(Although the line of the night went to Ben Carson. Carson, even more than Kasich, was sidelined by the Rubio-Cruz-Trump show, going something like half an hour between speaking. Blitzer lost control of the debate, letting the three front-runners constantly demand a chance to respond to attacks. This promoted Carson to quip, “Can someone please attack me?”)

This is what the candidates should have been doing for months. It’s what the Democrats will do should Trump be the nominee. It may be too little, too late. It probably won’t peel voters off of Trump, who seem immune to any failing on his part. But at least if Rubio and Cruz go out, they went out on their shields.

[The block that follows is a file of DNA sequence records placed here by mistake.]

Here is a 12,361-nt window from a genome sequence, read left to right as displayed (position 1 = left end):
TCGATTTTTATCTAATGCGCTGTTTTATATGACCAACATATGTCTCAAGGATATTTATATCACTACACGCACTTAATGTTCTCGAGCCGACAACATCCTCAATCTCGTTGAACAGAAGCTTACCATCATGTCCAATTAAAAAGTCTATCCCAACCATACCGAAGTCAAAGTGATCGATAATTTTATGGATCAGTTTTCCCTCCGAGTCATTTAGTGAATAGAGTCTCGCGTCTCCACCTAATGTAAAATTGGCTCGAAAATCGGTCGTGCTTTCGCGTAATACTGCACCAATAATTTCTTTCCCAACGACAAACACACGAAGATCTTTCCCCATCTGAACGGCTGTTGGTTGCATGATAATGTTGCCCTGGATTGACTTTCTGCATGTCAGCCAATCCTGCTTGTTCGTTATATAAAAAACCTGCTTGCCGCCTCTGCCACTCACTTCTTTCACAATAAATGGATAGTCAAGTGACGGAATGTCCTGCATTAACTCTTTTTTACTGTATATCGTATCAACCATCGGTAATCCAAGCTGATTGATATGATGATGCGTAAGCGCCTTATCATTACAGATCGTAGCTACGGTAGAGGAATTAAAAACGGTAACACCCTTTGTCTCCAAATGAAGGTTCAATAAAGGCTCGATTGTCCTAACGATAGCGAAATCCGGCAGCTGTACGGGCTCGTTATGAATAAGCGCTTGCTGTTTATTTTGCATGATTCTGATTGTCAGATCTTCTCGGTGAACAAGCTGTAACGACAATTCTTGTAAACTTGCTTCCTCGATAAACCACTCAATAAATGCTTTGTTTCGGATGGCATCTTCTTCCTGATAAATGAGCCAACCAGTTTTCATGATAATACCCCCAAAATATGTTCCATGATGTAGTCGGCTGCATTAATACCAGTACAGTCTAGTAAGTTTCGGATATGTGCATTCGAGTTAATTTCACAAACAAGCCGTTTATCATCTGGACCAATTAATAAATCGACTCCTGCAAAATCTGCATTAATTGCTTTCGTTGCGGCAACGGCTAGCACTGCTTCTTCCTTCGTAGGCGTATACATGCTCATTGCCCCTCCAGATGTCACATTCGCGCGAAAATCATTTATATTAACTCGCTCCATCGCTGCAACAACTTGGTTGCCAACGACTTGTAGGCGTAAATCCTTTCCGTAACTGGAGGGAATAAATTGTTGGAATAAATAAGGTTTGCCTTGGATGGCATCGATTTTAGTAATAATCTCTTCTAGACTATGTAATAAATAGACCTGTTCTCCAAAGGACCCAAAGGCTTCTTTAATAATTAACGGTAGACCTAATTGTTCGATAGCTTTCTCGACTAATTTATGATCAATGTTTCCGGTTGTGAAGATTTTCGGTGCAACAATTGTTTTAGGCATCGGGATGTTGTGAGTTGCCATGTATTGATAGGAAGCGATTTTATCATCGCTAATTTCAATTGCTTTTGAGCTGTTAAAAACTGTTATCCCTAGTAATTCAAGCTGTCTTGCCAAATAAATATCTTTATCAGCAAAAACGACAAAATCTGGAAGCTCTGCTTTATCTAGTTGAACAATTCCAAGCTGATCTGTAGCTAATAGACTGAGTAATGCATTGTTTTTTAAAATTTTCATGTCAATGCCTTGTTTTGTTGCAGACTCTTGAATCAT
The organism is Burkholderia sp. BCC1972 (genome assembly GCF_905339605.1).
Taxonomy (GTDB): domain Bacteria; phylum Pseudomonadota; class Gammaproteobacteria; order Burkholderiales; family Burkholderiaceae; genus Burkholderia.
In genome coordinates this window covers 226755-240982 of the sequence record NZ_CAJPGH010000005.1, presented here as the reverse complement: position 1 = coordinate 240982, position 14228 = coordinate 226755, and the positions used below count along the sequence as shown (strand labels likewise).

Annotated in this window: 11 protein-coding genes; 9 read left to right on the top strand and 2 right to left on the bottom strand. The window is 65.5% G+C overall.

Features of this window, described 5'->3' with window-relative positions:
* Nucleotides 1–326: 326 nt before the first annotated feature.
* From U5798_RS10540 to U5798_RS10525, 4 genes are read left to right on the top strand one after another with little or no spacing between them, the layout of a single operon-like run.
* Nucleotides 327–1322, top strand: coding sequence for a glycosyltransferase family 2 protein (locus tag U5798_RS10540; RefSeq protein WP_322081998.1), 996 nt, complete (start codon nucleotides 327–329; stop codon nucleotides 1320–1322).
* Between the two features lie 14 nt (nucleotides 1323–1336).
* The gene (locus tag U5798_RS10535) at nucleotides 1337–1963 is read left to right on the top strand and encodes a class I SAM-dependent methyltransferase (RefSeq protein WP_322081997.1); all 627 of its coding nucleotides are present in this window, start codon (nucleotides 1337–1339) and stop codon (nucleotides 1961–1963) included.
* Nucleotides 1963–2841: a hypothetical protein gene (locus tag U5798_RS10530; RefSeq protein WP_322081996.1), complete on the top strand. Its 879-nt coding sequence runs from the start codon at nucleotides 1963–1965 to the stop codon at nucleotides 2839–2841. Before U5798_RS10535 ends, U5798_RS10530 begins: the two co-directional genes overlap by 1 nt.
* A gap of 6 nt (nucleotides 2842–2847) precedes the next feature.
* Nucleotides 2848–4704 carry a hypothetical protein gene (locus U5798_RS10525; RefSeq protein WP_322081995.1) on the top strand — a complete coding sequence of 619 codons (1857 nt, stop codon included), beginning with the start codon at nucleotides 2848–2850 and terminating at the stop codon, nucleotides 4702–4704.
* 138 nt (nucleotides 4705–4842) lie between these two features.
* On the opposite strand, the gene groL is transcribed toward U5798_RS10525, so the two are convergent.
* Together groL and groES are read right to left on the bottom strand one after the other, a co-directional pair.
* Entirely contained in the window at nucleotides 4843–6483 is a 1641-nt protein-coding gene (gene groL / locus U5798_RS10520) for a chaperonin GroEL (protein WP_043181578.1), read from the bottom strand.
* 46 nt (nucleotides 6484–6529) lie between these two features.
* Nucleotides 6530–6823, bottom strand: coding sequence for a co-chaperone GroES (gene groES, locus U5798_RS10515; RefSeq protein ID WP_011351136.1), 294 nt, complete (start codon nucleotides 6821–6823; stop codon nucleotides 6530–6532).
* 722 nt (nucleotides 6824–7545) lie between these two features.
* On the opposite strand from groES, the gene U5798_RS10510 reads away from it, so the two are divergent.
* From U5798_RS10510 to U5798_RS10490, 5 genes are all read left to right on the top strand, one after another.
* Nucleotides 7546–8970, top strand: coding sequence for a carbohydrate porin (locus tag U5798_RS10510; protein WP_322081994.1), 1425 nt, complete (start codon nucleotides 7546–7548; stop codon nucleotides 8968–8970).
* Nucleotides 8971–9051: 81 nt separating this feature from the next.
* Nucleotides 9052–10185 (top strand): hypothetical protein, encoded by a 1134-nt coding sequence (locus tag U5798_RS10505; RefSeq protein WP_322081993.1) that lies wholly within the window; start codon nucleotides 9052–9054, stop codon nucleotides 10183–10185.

Yet Another Republican Debate

I was in and out, catching parts of last night’s Republican debate. I missed what the media are assuring me today is the end of Marco Rubio’s campaign: when Chris Christie called him out for repeating the same canned talking points over and over and Rubio responded by … repeating his talking points.

Strictly on points, that was a big deal. Christie has been making this point for a while — and it’s a good one — that he (and Kasich and Bush) have a lot more experience in getting things done while Rubio (and Cruz) are mostly good at making speeches. Rubio does tend to fall back on canned speeches and his record of accomplishment is thin. He isn’t very good at improvising, something that has hurt him in direct interactions with voters and party stalwarts.

But …